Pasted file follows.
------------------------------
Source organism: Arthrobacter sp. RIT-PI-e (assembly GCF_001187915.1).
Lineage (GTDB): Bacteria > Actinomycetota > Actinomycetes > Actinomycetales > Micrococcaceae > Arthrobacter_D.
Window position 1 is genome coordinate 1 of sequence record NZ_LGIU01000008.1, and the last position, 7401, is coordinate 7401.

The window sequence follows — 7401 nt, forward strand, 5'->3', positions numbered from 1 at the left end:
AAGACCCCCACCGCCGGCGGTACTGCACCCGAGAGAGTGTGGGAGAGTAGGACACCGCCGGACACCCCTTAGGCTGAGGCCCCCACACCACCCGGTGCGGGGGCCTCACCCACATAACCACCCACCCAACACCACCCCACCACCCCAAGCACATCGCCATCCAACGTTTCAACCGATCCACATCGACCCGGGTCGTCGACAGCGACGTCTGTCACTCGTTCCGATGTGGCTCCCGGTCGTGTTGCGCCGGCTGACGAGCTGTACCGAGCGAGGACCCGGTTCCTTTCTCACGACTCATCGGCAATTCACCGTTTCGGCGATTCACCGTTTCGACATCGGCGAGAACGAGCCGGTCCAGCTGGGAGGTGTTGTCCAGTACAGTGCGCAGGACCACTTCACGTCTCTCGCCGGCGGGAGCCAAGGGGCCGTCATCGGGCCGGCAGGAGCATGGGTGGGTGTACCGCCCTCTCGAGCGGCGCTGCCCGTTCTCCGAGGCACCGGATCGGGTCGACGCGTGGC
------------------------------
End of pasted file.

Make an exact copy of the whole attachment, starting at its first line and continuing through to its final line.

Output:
Source organism: Arthrobacter sp. RIT-PI-e (assembly GCF_001187915.1).
Lineage (GTDB): Bacteria > Actinomycetota > Actinomycetes > Actinomycetales > Micrococcaceae > Arthrobacter_D.
Window position 1 is genome coordinate 1 of sequence record NZ_LGIU01000008.1, and the last position, 7401, is coordinate 7401.

The window sequence follows — 7401 nt, forward strand, 5'->3', positions numbered from 1 at the left end:
AAGACCCCCACCGCCGGCGGTACTGCACCCGAGAGAGTGTGGGAGAGTAGGACACCGCCGGACACCCCTTAGGCTGAGGCCCCCACACCACCCGGTGCGGGGGCCTCACCCACATAACCACCCACCCAACACCACCCCACCACCCCAAGCACATCGCCATCCAACGTTTCAACCGATCCACATCGACCCGGGTCGTCGACAGCGACGTCTGTCACTCGTTCCGATGTGGCTCCCGGTCGTGTTGCGCCGGCTGACGAGCTGTACCGAGCGAGGACCCGGTTCCTTTCTCACGACTCATCGGCAATTCACCGTTTCGGCGATTCACCGTTTCGACATCGGCGAGAACGAGCCGGTCCAGCTGGGAGGTGTTGTCCAGTACAGTGCGCAGGACCACTTCACGTCTCTCGCCGGCGGGAGCCAAGGGGCCGTCATCGGGCCGGCAGGAGCATGGGTGGGTGTACCGCCCTCTCGAGCGGCGCTGCCCGTTCTCCGAGGCACCGGATCGGGTCGACGCGTGGC